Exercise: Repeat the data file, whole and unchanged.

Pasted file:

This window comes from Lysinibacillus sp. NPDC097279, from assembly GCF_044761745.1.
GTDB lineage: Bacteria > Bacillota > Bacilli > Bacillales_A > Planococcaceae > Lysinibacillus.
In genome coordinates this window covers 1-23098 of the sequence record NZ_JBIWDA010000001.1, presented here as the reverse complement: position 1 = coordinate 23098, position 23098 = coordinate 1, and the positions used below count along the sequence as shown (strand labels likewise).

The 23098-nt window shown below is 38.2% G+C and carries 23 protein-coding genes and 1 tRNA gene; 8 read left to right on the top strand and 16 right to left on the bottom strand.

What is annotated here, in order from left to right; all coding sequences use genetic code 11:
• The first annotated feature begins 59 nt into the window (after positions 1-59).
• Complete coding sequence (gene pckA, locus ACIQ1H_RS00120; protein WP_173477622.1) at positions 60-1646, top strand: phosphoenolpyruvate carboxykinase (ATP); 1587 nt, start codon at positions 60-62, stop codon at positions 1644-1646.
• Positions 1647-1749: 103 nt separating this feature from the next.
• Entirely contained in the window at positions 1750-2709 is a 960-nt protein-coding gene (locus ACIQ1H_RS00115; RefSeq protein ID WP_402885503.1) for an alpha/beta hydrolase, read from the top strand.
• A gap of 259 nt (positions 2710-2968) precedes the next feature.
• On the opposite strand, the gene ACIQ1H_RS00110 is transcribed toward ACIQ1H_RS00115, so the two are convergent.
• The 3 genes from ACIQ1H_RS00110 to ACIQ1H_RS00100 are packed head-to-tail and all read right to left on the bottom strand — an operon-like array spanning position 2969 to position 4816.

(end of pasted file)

This window comes from Lysinibacillus sp. NPDC097279, from assembly GCF_044761745.1.
GTDB lineage: Bacteria > Bacillota > Bacilli > Bacillales_A > Planococcaceae > Lysinibacillus.
In genome coordinates this window covers 1-23098 of the sequence record NZ_JBIWDA010000001.1, presented here as the reverse complement: position 1 = coordinate 23098, position 23098 = coordinate 1, and the positions used below count along the sequence as shown (strand labels likewise).

The 23098-nt window shown below is 38.2% G+C and carries 23 protein-coding genes and 1 tRNA gene; 8 read left to right on the top strand and 16 right to left on the bottom strand.

What is annotated here, in order from left to right; all coding sequences use genetic code 11:
• The first annotated feature begins 59 nt into the window (after positions 1-59).
• Complete coding sequence (gene pckA, locus ACIQ1H_RS00120; protein WP_173477622.1) at positions 60-1646, top strand: phosphoenolpyruvate carboxykinase (ATP); 1587 nt, start codon at positions 60-62, stop codon at positions 1644-1646.
• Positions 1647-1749: 103 nt separating this feature from the next.
• Entirely contained in the window at positions 1750-2709 is a 960-nt protein-coding gene (locus ACIQ1H_RS00115; RefSeq protein ID WP_402885503.1) for an alpha/beta hydrolase, read from the top strand.
• A gap of 259 nt (positions 2710-2968) precedes the next feature.
• On the opposite strand, the gene ACIQ1H_RS00110 is transcribed toward ACIQ1H_RS00115, so the two are convergent.
• The 3 genes from ACIQ1H_RS00110 to ACIQ1H_RS00100 are packed head-to-tail and all read right to left on the bottom strand — an operon-like array spanning position 2969 to position 4816.